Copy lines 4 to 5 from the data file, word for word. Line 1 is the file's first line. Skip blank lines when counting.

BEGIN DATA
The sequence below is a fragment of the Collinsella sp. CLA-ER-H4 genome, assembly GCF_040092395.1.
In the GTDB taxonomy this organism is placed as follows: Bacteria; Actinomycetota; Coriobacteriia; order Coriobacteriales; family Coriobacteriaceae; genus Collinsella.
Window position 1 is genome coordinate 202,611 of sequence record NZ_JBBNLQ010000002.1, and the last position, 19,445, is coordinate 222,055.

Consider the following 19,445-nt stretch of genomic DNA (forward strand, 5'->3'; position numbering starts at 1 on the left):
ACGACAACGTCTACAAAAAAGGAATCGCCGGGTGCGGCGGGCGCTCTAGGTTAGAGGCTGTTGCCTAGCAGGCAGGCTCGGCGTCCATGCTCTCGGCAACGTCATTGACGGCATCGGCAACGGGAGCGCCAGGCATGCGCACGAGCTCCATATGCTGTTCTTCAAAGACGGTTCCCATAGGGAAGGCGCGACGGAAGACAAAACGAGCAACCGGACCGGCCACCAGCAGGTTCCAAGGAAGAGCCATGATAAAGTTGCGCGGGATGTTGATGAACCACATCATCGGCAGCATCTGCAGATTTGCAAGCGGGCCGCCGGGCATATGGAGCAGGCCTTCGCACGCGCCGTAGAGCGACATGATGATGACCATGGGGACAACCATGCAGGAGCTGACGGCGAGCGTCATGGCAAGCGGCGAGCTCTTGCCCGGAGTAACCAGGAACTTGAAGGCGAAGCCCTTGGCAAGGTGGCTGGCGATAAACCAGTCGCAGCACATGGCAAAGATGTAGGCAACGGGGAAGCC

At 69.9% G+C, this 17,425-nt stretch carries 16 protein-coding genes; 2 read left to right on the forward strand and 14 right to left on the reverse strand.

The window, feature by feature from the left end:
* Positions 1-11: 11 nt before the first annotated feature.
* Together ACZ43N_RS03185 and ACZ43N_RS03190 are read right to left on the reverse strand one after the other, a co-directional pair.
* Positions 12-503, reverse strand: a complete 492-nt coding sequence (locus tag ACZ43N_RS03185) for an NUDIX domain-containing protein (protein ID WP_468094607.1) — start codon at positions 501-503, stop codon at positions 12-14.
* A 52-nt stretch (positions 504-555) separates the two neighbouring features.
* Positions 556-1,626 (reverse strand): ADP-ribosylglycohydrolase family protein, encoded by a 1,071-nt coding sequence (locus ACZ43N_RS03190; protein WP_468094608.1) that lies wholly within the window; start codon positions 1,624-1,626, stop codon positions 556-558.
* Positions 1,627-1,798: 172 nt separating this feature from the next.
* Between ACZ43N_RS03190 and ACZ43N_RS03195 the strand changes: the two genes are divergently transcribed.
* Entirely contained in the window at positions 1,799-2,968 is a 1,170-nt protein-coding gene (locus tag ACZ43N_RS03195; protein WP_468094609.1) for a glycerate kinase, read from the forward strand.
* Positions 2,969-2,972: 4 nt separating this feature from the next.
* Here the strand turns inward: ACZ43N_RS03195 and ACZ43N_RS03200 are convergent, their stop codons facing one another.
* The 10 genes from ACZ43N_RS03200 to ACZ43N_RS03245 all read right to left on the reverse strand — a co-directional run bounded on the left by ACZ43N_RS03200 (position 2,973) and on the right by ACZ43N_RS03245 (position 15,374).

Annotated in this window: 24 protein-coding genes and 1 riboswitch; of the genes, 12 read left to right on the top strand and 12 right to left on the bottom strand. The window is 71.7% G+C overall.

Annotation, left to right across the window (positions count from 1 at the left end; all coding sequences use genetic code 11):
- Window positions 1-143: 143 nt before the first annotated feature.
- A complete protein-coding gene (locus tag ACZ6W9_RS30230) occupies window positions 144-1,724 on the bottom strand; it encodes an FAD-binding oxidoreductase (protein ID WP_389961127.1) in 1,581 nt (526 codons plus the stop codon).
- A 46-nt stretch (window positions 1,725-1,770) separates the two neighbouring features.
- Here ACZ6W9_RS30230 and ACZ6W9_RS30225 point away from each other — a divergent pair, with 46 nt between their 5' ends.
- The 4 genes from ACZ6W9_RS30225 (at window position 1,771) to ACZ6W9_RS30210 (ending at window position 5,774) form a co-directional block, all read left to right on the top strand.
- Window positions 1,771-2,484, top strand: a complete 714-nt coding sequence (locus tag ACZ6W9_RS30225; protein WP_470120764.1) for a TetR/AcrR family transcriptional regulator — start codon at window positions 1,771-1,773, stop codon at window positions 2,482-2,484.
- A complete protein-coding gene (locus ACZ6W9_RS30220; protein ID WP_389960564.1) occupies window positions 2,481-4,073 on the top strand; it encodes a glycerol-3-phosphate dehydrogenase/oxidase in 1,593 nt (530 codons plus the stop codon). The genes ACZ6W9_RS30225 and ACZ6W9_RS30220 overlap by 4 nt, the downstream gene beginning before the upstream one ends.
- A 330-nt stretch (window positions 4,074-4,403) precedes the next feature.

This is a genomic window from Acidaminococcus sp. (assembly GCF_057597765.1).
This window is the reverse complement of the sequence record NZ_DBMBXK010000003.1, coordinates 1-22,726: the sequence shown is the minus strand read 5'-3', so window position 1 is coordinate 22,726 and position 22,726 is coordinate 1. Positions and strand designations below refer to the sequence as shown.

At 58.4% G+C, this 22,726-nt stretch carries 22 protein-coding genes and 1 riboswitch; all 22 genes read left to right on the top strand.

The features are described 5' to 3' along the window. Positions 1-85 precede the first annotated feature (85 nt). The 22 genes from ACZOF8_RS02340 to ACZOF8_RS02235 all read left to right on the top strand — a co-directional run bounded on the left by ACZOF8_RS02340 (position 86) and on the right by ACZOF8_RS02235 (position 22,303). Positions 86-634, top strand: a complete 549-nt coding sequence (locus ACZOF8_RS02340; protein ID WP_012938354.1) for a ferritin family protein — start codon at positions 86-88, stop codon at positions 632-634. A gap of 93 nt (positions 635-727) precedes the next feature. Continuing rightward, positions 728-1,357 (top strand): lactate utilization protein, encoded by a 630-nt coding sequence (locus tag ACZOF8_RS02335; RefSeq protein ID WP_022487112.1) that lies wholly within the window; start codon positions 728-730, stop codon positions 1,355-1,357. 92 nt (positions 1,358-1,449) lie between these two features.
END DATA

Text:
Consider the following 19,445-nt stretch of genomic DNA (forward strand, 5'->3'; position numbering starts at 1 on the left):
ACGACAACGTCTACAAAAAAGGAATCGCCGGGTGCGGCGGGCGCTCTAGGTTAGAGGCTGTTGCCTAGCAGGCAGGCTCGGCGTCCATGCTCTCGGCAACGTCATTGACGGCATCGGCAACGGGAGCGCCAGGCATGCGCACGAGCTCCATATGCTGTTCTTCAAAGACGGTTCCCATAGGGAAGGCGCGACGGAAGACAAAACGAGCAACCGGACCGGCCACCAGCAGGTTCCAAGGAAGAGCCATGATAAAGTTGCGCGGGATGTTGATGAACCACATCATCGGCAGCATCTGCAGATTTGCAAGCGGGCCGCCGGGCATATGGAGCAGGCCTTCGCACGCGCCGTAGAGCGACATGATGATGACCATGGGGACAACCATGCAGGAGCTGACGGCGAGCGTCATGGCAAGCGGCGAGCTCTTGCCCGGAGTAACCAGGAACTTGAAGGCGAAGCCCTTGGCAAGGTGGCTGGCGATAAACCAGTCGCAGCACATGGCAAAGATGTAGGCAACGGGGAAGCC